Indian tiger numbers fall to 1,400

Illegal poaching and urbanisation have reduced the number of wild tigers in India to just over 1,400, almost half the previous estimate, the Indian government's National Tiger Conservation Authority says.

In the last major survey of the increasingly endangered animals, in 2002, 3,642 tigers were reported. The alarming new figure is the
lowest in more than three decades. Until this census, India was considered home to 40% of the world’s tigers, with 23 reserves in 17

"The tiger has suffered due to direct poaching, loss of quality habitat and loss of its prey," said Rajesh Gopal, a member of the conservation authority.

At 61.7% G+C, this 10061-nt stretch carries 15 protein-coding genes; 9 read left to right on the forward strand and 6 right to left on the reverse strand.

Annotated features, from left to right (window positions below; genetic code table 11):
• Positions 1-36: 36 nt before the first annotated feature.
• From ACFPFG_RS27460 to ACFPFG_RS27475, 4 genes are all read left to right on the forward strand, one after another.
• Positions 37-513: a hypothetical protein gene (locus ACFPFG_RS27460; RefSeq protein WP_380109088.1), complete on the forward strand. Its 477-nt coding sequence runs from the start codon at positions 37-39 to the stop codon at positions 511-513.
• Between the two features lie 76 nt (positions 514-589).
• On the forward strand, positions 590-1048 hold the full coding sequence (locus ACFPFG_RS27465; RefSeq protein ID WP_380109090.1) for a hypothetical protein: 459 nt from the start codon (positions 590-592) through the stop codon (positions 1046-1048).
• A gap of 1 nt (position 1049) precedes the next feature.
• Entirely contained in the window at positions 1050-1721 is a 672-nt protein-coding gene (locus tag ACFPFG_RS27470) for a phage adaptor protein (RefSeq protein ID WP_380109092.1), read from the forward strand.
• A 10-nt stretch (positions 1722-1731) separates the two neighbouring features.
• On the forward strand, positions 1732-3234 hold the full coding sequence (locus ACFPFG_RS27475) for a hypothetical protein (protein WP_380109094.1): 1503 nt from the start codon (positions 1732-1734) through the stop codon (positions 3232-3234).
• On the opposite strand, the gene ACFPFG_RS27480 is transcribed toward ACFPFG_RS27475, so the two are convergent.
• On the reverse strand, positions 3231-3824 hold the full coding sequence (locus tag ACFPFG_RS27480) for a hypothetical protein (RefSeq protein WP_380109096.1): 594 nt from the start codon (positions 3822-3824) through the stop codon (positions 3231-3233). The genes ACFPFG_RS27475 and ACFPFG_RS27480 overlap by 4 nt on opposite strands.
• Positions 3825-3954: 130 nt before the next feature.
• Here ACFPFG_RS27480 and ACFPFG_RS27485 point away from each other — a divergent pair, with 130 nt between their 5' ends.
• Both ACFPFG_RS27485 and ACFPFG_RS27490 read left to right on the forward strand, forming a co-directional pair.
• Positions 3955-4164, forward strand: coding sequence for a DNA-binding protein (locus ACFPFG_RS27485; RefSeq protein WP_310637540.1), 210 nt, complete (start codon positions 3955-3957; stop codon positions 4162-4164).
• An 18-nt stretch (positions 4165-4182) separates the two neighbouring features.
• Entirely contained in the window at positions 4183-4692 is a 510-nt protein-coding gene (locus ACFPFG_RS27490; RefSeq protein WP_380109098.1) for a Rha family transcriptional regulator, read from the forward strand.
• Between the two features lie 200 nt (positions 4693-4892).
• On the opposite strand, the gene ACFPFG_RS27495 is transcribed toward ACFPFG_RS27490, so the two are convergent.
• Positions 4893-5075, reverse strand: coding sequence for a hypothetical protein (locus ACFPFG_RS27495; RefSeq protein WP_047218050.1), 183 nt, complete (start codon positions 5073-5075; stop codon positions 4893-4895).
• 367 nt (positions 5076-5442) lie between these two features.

Campaigners urged the creation of "inviolate areas" for Indian tigers and better equipped forest guards. The Wildlife Protection Society of
India has called for cooperation between India, Nepal and China — where demand for tiger parts is strongest — to prevent the trade.

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